"Where Hillary Clinton takes a more baby steps approach, Bernie Sanders was going all the way. It was more exciting," Croley said. She is hopeful students wake up in time and said a recent campus visit from Olympic figure skater Michelle Kwan helped.
Getting young people to vote has always been a challenge, and participation rates have declined. In 2008, when Obama captivated the demographic, 51 percent of people age 18-29 voted. In 2012, it fell to 45 percent.
"It's not that young people are disengaged, but they are finding different solutions where they can have a direct impact. They may want to see more rapid change," said Kei Kawashima-Ginsberg, director of the Center for Information and Research on Civic Learning and Engagement at Tufts University.
Millennials are rejecting the establishment not just in politics but also with churches and other institutions, she added. That helps explain the support for Sanders, an outsider, and lukewarm reception for Clinton, who has been in the public eye for decades. An aggressive push by Clinton for their support also carries risk.
"Young people do notice there's suddenly a surge of attention," and can feel used, Kawashima-Ginsberg said. "There is this idea they weren't talked to, the politics didn't address them earlier when it was looking like a safe win for Hillary Clinton. It really plays to authenticity."
Clinton did talk of issues aimed at young voters during the primary but struggled mightily against Sanders, who got more votes from people age 18-29 than Clinton and Trump — combined — more than 2 million to their nearly 1.6 million. Clinton easily beat Sanders in the Florida primary, but his advantage among young voters was 35 percent.
She moved toward his position on several issues, including college tuition. While Sanders wanted free public college for all, a plan Clinton called unreasonable, she now injects her stump speech with a proposal to cover the cost for the children of families earning less than $125,000 a year. She also plays up a vow to overturn Citizens United, the Supreme Court decision that propelled super PACs. She highlights climate change and expanding health care coverage.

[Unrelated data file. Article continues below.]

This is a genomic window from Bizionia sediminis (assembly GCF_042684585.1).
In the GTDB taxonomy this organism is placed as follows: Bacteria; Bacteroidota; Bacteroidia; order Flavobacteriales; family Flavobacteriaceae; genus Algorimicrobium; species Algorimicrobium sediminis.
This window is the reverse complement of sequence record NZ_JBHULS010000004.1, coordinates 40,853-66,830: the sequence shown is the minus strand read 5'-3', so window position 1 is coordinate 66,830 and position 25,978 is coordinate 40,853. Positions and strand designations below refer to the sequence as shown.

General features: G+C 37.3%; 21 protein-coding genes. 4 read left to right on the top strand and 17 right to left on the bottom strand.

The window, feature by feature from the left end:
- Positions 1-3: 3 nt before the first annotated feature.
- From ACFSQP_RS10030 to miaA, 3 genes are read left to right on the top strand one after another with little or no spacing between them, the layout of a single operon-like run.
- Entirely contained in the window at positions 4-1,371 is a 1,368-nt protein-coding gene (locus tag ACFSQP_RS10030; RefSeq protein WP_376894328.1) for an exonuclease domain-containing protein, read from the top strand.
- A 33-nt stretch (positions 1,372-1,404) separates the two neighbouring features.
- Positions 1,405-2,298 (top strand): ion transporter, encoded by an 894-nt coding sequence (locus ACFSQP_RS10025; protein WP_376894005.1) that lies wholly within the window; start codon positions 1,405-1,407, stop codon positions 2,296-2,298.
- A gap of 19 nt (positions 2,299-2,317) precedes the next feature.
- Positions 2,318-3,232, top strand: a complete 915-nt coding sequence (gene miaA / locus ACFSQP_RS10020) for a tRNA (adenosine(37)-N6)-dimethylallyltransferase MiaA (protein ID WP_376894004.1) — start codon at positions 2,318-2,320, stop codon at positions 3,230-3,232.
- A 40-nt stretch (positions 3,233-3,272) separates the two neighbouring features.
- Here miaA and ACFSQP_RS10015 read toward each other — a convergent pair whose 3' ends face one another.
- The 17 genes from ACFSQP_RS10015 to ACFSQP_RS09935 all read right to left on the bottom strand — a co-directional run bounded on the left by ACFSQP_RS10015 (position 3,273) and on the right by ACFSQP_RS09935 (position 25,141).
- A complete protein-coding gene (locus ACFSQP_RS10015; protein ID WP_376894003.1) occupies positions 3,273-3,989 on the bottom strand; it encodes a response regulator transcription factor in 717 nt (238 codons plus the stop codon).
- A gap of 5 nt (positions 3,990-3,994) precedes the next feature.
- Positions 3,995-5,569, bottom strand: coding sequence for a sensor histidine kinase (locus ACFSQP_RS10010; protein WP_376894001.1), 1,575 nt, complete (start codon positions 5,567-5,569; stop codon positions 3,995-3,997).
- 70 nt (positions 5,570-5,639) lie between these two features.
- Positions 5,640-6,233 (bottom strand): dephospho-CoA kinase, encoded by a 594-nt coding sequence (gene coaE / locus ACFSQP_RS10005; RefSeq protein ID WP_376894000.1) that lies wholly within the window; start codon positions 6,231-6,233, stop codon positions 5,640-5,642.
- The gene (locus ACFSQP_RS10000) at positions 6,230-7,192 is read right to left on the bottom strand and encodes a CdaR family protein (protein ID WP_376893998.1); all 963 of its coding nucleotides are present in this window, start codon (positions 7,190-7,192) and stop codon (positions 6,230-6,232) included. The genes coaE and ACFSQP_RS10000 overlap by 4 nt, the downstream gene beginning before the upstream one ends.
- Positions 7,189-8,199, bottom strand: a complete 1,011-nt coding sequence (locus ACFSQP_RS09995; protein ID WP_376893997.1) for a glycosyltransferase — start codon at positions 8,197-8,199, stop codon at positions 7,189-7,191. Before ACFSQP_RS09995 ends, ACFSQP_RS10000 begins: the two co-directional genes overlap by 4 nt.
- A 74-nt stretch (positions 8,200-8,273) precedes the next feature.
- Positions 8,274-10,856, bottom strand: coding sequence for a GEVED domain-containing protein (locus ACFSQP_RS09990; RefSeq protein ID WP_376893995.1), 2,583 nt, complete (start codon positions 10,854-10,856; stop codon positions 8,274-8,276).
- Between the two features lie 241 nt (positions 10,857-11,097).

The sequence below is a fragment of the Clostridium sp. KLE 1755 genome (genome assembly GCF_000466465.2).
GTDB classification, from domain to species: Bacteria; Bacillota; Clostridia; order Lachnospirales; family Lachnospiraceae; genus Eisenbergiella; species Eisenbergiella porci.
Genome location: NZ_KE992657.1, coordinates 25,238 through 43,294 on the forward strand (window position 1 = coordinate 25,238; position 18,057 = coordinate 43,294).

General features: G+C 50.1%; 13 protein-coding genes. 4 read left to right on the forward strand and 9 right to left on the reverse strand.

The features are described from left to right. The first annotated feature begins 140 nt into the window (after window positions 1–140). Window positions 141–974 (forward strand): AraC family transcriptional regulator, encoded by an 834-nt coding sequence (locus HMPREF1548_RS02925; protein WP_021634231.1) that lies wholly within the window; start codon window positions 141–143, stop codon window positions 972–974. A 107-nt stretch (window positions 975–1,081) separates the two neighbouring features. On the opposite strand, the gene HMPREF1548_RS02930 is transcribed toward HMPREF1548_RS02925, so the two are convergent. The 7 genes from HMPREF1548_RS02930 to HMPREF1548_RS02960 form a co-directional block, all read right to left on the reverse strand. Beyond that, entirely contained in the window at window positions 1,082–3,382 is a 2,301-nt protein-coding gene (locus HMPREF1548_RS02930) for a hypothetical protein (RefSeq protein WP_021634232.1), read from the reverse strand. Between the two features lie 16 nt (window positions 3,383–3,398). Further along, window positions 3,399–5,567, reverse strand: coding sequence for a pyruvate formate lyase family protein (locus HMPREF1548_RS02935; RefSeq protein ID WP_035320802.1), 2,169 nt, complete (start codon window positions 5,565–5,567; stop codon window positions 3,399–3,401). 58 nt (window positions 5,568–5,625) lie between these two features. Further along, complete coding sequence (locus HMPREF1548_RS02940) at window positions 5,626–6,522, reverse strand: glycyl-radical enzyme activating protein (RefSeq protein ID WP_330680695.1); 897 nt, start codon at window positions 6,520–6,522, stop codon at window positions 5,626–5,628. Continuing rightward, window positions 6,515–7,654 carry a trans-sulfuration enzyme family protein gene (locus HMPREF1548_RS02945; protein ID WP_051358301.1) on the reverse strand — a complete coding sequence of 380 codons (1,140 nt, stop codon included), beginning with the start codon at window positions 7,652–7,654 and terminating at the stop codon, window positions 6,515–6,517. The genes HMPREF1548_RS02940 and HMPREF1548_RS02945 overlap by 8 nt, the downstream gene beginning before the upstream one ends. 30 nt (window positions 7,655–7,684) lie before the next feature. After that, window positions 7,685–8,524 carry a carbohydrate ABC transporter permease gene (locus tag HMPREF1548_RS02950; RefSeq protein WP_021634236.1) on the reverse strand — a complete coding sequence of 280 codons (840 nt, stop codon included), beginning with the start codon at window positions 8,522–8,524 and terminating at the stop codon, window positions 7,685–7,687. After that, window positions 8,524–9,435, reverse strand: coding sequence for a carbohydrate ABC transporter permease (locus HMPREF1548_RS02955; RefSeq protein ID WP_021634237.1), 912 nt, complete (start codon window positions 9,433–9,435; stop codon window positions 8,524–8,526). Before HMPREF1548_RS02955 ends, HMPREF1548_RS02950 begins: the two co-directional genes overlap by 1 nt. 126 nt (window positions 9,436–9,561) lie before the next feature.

"You want something to vote for, not just against," Clinton said Monday at Temple. "We need everyone off the sidelines. Not voting is not an option. It plays into Trump's hands. It really does."
Outside the USF student center Thursday afternoon, Clinton's appeal failed and resonated.
Alexas McLendon, a 22-year-old mass communications major, sat under a gazebo. She liked Sanders, and concedes some of his ideas were fairy tales. "But he seems more of a real person. And I think that's why more young people liked Obama, too. My grandma is voting for Hillary, but I'm not feeling that way."
"If Bernie were still in, I'd be excited," she explained. "Once he was over, I was over it, too. This election you're forced to pick the lesser of two evils. And I don't like the feeling of that."
She also doesn't like what she perceives as Clinton pandering to young black voters or the constant attacks on Trump. "That's bullying and I don't like bullying. It says a lot about you if you have to sink to that level.
"I'm divided. Of course black people weren't always allowed to vote and I'm a responsible woman and feel I should exercise that right. But at the same time, I just don't know. I'll probably write in Bernie Sanders or Jill Stein even. And I'm not exactly sure about her."
A.J. Hlavac, a 20-year-old advertising major from Jacksonville, also liked Sanders and isn't enamored with Clinton. "The way that she's corporatized herself. It's a little phony. It comes with the years and years of being in the political system," she said.
"I want to vote for somebody who has the same values and ideals as I do. But I feel like if I vote for Jill Stein that's a wasted vote. I'm probably going to vote for Hillary. It's kind of like a reluctant vote.
Her friend, 20-year-old Katelyn Montagna, is similarly unsure who to vote for, or to vote at all. "This is a really bad one for my first election," she said. "I never looked at a full ad. None of it interests me. It kind of disgusts me. I completely push it away. November's not going to be pretty."
Contact Alex Leary at firstname.lastname@example.org. Follow @learyreports.